The web page Aromaticity in Graphene and other 2-D Systems begins:
While the σ-bonding in graphene is assumed to be a rigid honeycomb framework built out of two-center two-electron (2c-2e) C-C σ-bonds, the π-bonding is supposed to be delocalized. However, according to the adaptive natural density partitioning (AdNDP) analysis and the electron sharing indices, graphene is aromatic, but its aromaticity is different from the aromaticity in benzene, coronene, or circumcoronene. Aromaticity in graphene is local with two π-electrons located over every hexagon ring. (emphasis added)
II. BC3 Honeycomb Epitaxial Sheet
Update: The wording is similar to what is written in Is Graphene Aromatic? Popov, BozhenkoEmail & BoldyrevEmail (2012), Nano Research, 5, (2), pp 117–123 (open access here):
We analyze the chemical bonding in graphene using a fragmental approach, the adaptive natural density partitioning method, electron sharing indices, and nucleus-independent chemical shift indices. We prove that graphene is aromatic, but its aromaticity is different from the aromaticity in benzene, coronene, or circumcoronene. Aromaticity in graphene is local with two π-electrons delocalized over every hexagon ring. We believe that the chemical bonding picture developed for graphene will be helpful for understanding chemical bonding in defects such as point defects, single-, double-, and multiple vacancies, carbon adatoms, foreign adatoms, substitutional impurities, and new materials that are derivatives of graphene.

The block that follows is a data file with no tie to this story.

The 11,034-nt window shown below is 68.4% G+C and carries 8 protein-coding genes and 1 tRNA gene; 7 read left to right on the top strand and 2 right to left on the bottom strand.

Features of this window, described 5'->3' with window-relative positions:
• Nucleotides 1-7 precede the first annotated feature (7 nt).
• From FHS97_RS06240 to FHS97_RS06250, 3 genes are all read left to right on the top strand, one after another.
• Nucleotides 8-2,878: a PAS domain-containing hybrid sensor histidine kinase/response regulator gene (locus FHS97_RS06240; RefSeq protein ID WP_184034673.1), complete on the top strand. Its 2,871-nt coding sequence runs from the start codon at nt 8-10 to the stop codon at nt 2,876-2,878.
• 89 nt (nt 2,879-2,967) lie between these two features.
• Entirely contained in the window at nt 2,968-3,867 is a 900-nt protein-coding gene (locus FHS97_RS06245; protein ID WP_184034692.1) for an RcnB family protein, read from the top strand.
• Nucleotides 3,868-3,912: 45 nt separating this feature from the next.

Question: How is the aromaticity in graphene different from the aromaticity in benzene? It is likely that those familliar with the topic will already understand the explanation in the block quote, but is it possible to find a simpler if less accurate way to explain the difference, in a similarly compassionate way to how this answer was extremely helpful to my question about double bonds and chromophores?